Ferrari 166 FL - Ferrari 166 FL

Ferrari 166 FL

Ferrari 166 FL beim Goodwood Festival of Speed 2017

Constructor: ItalyItaly Scuderia Ferrari
Designer: Gioacchino Colombo
Technical specifications
Chassis: Tubular steel chassis with elliptical cross-section, aluminum body
Motor: Ferrari V12 60 ° 1995 cm³ (front lengthways)
Long: 3605 mm
Width: 1400 mm
Height: 1025 mm
Wheelbase: 2160 mm
Weight: 740 kg
Driver: ItalyItaly Nino Farina
ItalyItaly Alberto Ascari
ArgentinaArgentina Juan Manuel Fangio
ArgentinaArgentina José Froilán González
Starts Siege Poles SR
World Cup points:
Leadership laps: k. A. / tba
Template: Infobox racing car / maintenance / old parameters
Ferrari 166 FL s / n 011F, here with start no. 16, driven by Juan Manuel Fangio in 4th place at the Grand Prix of Buenos Aires on May 8, 1950 at the Circuito Palermo

The Ferrari 166 FL was a single-seater racing car ( monoposto ), which was built in three copies by Scuderia Ferrari from 1949 to 1952. [1] The term 166 refers to the (rounded) Displacement of a single cylinder, which the former nomenclature of the company corresponded. The abbreviation FL stands for " Formula Libre ". Since the car was mainly developed for racing in South America, it was also known as the 166 C America .


Enzo Ferrari was successful as race director at Alfa Romeo in all major competitions, when he then competed under his own name (and with his own vehicles ) from 1947 , he wanted to continue this success. In order to achieve his ambitious plans, he had his then chief designer Gioachino Colombo design his own V12 engine, although Ferrari's experience with this type of engine was relatively limited. The goal was to equip the entire future range of Ferrari vehicles, including a sports racing car and a Grand Prix monoposto, with this engine. [1]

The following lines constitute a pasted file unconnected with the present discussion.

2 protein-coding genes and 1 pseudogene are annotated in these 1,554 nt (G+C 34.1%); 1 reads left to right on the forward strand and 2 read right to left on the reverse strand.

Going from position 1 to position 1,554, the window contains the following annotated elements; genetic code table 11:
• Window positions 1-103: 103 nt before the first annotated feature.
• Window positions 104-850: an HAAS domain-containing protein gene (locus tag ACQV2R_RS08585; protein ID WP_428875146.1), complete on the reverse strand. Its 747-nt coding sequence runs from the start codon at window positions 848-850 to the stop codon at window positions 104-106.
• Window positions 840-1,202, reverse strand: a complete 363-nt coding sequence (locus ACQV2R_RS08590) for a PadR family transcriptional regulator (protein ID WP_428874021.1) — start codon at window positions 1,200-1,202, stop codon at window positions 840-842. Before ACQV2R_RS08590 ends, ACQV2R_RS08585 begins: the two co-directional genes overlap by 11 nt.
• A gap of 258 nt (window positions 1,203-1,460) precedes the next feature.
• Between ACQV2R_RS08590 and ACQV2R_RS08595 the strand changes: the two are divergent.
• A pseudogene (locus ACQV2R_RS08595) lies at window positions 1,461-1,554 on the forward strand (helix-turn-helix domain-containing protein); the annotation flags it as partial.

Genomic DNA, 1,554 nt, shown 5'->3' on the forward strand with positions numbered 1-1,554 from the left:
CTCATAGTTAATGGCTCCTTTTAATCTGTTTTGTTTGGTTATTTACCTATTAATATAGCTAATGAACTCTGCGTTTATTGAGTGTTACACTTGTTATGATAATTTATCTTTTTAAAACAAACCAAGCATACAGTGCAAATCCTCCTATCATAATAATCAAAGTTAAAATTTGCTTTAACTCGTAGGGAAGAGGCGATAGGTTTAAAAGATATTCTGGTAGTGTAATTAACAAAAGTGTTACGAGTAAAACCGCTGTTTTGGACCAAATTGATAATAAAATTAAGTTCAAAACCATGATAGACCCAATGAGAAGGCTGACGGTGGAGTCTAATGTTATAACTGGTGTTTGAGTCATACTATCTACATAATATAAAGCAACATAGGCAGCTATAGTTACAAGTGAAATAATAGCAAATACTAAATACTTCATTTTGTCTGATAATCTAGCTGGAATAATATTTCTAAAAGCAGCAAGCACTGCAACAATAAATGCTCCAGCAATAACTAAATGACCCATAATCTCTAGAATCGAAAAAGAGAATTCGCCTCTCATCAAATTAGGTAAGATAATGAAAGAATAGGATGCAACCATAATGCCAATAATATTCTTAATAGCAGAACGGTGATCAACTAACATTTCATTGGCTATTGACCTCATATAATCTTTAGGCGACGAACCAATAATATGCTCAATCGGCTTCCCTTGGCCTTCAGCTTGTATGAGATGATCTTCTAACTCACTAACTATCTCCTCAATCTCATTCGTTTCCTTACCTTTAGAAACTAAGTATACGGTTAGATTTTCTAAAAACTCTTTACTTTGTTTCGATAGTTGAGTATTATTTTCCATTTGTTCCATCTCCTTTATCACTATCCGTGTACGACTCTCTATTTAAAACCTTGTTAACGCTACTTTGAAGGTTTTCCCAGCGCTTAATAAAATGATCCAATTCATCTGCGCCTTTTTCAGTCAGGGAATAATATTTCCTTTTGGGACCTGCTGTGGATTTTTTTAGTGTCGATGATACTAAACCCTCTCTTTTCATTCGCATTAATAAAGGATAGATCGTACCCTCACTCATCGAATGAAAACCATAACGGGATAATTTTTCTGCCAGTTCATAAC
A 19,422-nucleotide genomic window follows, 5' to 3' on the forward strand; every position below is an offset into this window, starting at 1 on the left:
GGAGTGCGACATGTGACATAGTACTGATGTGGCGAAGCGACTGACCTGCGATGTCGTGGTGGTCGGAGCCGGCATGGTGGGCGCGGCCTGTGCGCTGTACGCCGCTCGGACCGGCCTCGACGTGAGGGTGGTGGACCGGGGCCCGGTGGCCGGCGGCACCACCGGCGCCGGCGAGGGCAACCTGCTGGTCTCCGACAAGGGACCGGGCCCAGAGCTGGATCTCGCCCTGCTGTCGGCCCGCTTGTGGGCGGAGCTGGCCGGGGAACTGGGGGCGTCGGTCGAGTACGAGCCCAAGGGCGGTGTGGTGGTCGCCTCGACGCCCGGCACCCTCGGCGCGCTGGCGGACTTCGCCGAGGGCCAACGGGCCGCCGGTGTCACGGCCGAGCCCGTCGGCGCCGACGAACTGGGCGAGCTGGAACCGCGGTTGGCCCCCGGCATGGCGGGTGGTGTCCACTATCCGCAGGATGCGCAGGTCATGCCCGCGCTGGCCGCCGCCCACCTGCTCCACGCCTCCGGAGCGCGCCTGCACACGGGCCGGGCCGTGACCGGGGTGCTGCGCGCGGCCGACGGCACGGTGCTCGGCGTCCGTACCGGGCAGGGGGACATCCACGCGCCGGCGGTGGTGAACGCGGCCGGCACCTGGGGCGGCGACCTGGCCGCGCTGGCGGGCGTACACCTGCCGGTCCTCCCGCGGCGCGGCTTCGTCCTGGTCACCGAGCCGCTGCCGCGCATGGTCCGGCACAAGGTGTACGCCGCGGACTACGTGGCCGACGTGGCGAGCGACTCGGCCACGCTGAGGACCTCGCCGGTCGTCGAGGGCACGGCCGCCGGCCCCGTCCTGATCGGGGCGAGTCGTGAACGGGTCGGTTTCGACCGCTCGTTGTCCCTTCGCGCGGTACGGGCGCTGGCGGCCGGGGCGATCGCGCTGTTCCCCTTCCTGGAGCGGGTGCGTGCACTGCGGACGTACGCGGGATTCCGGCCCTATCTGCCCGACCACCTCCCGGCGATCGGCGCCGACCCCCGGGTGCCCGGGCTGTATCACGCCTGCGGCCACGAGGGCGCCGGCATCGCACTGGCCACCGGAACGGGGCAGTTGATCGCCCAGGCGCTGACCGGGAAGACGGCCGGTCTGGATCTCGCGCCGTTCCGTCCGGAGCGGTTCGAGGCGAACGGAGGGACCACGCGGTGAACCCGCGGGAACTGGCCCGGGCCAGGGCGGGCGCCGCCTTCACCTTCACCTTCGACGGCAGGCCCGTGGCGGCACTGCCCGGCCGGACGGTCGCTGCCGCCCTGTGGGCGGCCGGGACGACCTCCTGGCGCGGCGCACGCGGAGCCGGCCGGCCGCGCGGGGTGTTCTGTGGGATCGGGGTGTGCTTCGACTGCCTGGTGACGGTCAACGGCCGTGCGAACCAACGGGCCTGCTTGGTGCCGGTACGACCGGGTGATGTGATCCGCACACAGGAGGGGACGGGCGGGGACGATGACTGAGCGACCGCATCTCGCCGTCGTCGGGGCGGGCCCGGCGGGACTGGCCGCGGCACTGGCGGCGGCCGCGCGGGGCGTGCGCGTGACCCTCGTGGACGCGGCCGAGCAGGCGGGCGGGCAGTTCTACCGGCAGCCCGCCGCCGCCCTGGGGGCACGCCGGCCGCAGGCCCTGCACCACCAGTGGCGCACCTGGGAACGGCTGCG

The Ferrari 166 FL was developed to take part in races in the “Formula Libre Series”, which was extremely popular in South America at the time and had a broad set of rules. When the 166 FL was introduced, the regulations for Formula 2 allowed a maximum displacement of 2 liters; the statutes of the new Formula 1 , which was to begin in 1950, stipulated a maximum displacement of 4.5 liters for naturally aspirated engines and 1.5 liters for charged engines.

For Formula Libre, Ferrari decided to prepare a car whose engine came from the 166 F2, i.e. it was designed for Formula 2 with a displacement of 1995 cm³, and this one with the supercharger , the 125 F1 (which was used for participation in the Formula 1 championship was developed). In this way, a sufficiently powerful and reliable motor was created for this purpose.



The Ferrari 166 FL had a longitudinally installed 60 ° V12 engine with a total displacement of 1995 cm³ that was charged with a Roots compressor . The cylinder head and engine block were made of light metal. The engine had a single overhead camshaft per cylinder bank that controlled two valves per cylinder. The mixture was prepared by three Weber 40 DO3C carburettors, which were connected upstream of the compressor. The ignition was designed simply, the associated system had two magnets. The engine had dry sump lubrication and a multi-plate clutch.

Chassis and suspension

The chassis was made of tubular steel and had a monoposto body.

The suspension of the front wheels had double wishbones and a transverse leaf spring. The rear wheels were attached to a rigid axle with semi-elliptical springs and an anti-roll bar. Both suspensions had hydraulic Houdaille shock absorbers. The 166 FL had drum brakes on all four wheels. The manual transmission was designed for five gears plus reverse. [1]